Nonsense mutation: Any mutation that results directly in the formation of a stop codon. Nonsynonymous variant: A polymorphism that results in a change in the amino acid sequence of a protein and therefore may affect the function of the protein. Oncogene: A gene, 1 or more forms of which is associated with cancer. Many oncogenes are involved, directly or indirectly, in controlling the rate of cell growth.

Patch-clamp technique: A laboratory technique in electrophysiology that allows the study of single or multiple ion channels in cells. Penetrance: The proportion of individuals of a given genotype who show any evidence of the associated phenotype. Pharmacogenetic polymorphism: Genetic variants that alter the way an individual metabolizes or responds to a specific medication. Pharmacogenomics: Study of genes related to genetic controlled variation in drug responses.


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Phenotype: The total observable nature of an individual, resulting from interaction of the genotype with the environment. Plasmid: Circular extrachromosomal DNA molecules in bacteria that can independently reproduce. Plasmids can be used as vectors in recombinant DNA research, and they can contain genes important to bacterial virulence such as antibiotic resistance in nature. Polymorphism: Difference in DNA sequence among individuals that may underlie differences in health.

The vast majority of DNA polymorphisms are benign and not associated with a detectable phenotype. Population stratification also population structure : A form of confounding in genetic association studies caused by genetic differences between cases and controls unrelated to disease but due to sampling them from populations of different ancestries.

Proband: The affected person whose disorder, or concern about a disorder, brings a family or pedigree to be genetically evaluated. More than 1 promoter may be present in a gene and may give rise to different versions of the protein. Prophage: The genome of a bacteriophage when it is integrated into the host bacterial genome or a plasmid. Illumina Solexa and Roche sequencing has also been used to characterise the genomes of cotton [ 44 ]. Roche sequencing has been used to survey the genome of Miscanthus [ 45 ], while Sanger, Illumina Solexa and Roche sequencing is being used to interrogate the banana genome [ 46 ].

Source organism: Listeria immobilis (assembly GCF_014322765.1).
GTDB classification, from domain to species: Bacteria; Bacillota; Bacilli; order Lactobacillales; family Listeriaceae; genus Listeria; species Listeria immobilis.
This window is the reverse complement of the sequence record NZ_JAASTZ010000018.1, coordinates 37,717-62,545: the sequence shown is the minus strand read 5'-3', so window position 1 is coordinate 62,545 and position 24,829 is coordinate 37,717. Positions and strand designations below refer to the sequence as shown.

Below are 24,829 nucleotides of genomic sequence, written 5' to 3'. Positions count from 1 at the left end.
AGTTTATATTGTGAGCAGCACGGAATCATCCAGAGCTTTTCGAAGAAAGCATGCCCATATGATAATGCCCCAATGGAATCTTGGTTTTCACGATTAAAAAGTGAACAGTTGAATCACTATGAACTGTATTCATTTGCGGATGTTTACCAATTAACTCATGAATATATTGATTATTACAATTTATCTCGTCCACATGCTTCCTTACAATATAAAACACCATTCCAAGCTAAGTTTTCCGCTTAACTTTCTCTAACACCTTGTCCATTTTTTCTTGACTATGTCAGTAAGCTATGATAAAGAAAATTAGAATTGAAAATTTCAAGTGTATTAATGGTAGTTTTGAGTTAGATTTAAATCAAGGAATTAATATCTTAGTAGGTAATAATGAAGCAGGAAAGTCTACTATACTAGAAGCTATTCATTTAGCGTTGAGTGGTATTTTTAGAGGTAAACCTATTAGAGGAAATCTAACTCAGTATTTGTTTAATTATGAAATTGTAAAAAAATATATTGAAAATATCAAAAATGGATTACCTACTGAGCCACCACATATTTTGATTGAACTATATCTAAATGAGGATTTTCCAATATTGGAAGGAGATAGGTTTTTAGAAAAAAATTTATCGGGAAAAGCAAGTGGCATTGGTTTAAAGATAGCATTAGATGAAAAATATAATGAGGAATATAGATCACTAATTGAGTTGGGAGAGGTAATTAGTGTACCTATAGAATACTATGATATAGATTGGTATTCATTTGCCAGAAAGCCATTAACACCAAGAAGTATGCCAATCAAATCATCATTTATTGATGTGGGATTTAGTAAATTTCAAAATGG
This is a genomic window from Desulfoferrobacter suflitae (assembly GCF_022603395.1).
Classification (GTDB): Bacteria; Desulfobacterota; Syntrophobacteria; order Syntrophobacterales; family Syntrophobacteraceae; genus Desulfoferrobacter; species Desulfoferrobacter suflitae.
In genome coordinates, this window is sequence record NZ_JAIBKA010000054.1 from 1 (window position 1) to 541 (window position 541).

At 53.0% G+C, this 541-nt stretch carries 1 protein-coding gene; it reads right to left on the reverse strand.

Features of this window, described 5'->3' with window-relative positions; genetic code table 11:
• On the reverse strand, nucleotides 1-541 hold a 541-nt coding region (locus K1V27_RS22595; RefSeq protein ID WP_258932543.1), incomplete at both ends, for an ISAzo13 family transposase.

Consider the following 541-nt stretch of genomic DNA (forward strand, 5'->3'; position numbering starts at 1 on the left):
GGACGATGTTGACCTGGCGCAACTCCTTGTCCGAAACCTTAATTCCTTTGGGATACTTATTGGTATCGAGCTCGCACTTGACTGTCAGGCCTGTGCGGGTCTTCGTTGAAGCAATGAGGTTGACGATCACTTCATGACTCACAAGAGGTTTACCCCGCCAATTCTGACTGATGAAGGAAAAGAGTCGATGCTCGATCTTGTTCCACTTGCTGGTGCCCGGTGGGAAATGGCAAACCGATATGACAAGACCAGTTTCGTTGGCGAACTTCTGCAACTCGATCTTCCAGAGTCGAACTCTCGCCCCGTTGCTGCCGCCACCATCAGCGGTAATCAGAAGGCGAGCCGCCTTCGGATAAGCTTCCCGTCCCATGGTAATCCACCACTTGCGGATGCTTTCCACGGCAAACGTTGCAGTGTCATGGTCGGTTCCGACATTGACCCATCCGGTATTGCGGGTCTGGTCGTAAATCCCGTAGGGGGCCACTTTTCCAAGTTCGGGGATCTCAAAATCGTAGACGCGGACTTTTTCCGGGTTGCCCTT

Ossowski et al. As well as finding over potential errors in the reference genome sequence, they identified more than unique SNPs and almost 80 1—3 bp indels. Longer indels are more difficult to identify from short read data without the use of paired reads, however, they did identify more than 3. The re-sequencing of rice and Medicago truncatula has also been undertaken using the Illumina Solexa for SNP discovery [ 48 , 49 ]. As increasing numbers of reference genomes become available, it is expected that whole genome re-sequencing of crop genomes will become common, providing insights into crop genome structure and diversity.

While Brassica shares extensive synteny with Arabidopsis thaliana , there is not enough similarity at the microsynteny level to approach Brassica genome sequencing as a re-sequencing of Arabidopsis. It is expected that the combination of the BAC sequence data and the assembled contigs from the Illumina GAII data will lead to the release of a high quality genome sequence during The large cereal genomes remain elusive, but the advances in technology are starting to make de novo sequencing of these genomes feasible. Roche has been applied for the sequencing of complex BACs from barley [ 50 , 51 ] and this has been complemented by repeat characterisation using WGS Illumina Solexa data [ 52 ].

However, the size of the wheat genome is much larger 17 Mbp than related cereal genomes such as barley Hordeum vulgare , Mbp , rye Secale cereale , Mbp and oat Avena sativa , 11 Mbp. The size and hexaploid nature of the wheat genome creates significant problems in elucidating its genome sequence and it may take several years before sequencing technology is fast and cheap enough to readily determine the whole genome sequence.

A total of 68 BAC clones of a 3B chromosome specific BAC library [ 53 ] have been fingerprinted and there are plans to sequence a minimal tiling path of BACs for this chromosome using Roche technology. Expectations are that by the end of , the majority of the gene-rich regions of hexaploid wheat will have been sequenced.

However, these expectations are likely to be modified by the rapid changes in sequencing technology and the ever-reducing cost of producing sequence data. The advances in genome sequencing technology have provided a means to sequence increasingly large and complex genomes. Data generation is now no longer limiting complex genome sequencing, and the sequencing and re-sequencing of previously intractable plant genomes is now becoming feasible. The ability to analyse and assemble this data is currently limited by a lack of dedicated bioinformatics tools that are designed to cope with the repetitive nature of many crop genomes.